While doing a little housecleaning the other day, I came across a tattered copy of the ABATE Of Alachua County Newsletter from May of 1994, which I edited. I browsed through it, and found this, which, given the current state of our government, bears consideration. I wrote this shortly after returning from my mother's funeral--and I should note that my father had followed the best legal advice he could find, when he structured his will, which would have divided the six-figure estate equally among the three of their children on the passing of our mother, and then Medicaid changed the rules, that enabled them to force their way into our trust funds, to deplete them, before they would start paying for her care, because she had control over them until she passed. You have to keep up to date on legal matters like that, or our government, particularly when control is in the hands of the republic party, will invade your estates.
THE RIGHT TO LIFE
by John Waaser
I recently made a trip up north to bury my mother. Spare me the condolences. She had Alzheimer’s Disease, and had been in a nursing home for four years. Before that she had alienated almost everyone who knew her by making false accusations of one kind or another, probably due to paranoid delusions brought on by the disease. There were only a handful of mourners—seven family members and about the same number of folks from her old church—including a couple of “professional” mourners, like the local insurance agent, and the soloist from the church choir. Her care had reduced a 6-figure estate to just about $10,000 in the four years she had been in a home. As my brother so aptly put it, “I mourned the loss of my mother four years ago. There’s no mourning left now.”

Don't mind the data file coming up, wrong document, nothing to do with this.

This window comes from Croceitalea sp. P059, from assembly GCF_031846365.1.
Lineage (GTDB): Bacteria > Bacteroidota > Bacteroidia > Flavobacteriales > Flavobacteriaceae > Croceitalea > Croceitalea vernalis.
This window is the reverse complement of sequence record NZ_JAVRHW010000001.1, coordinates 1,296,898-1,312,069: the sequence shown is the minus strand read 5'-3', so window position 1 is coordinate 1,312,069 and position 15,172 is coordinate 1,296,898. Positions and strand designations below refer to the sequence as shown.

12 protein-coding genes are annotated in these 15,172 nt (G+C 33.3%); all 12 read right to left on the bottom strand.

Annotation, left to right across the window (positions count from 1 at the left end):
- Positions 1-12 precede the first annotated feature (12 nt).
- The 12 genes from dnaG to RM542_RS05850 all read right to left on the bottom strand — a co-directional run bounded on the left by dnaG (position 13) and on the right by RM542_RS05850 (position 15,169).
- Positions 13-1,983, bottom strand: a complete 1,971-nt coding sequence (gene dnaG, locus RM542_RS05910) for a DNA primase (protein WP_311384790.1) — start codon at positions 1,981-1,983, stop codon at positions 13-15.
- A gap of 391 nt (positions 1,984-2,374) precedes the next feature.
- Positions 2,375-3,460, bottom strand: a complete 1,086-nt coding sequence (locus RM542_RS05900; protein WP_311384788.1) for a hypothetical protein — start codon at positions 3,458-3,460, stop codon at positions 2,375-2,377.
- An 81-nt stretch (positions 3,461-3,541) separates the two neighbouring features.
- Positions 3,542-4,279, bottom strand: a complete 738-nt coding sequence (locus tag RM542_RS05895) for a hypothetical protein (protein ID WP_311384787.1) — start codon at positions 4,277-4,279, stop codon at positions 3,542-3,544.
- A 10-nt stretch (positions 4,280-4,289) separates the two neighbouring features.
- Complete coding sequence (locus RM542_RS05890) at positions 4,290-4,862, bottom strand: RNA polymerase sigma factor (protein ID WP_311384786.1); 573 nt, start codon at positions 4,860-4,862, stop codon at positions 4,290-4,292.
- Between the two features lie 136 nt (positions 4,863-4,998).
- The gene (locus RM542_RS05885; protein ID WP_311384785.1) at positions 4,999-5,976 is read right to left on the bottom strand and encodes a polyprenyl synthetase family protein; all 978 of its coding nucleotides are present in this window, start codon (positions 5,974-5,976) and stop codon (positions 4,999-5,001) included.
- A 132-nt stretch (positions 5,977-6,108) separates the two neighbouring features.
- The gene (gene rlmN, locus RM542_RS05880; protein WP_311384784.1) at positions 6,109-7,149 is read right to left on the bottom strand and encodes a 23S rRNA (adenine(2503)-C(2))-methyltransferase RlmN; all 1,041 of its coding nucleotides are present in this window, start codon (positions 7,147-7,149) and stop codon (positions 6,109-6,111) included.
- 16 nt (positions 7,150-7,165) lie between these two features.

Yet we prevent Dr. Jack Kevorkian from assisting people with their own suicides, and we outlaw the act of suicide itself.
On the trip, while passing through South Carolina, I saw at least two people riding sport bikes without helmets. One was bent over on the ragged edge, racing around a traffic circle, and had a color-matched helmet strapped to the back of his bike. Yet our benevolent government would like all states to pass helmet laws, in order to prevent motorcyclists from killing themselves. We hear a lot these days about the “right” to life. But is life really a “right?” Those who espouse this concept really seem to be considering life more as a “duty” than as a “right.”
If life is really a “right,” and not a “duty,” then it must go hand-in-glove with the right to terminate that life—whether it be with the assistance of someone like Dr. Jack Kevorkian, or by riding a ZX-7 at the ragged edge around a traffic rotary in Spartanburg, without the comfort and protection of a high-quality helmet.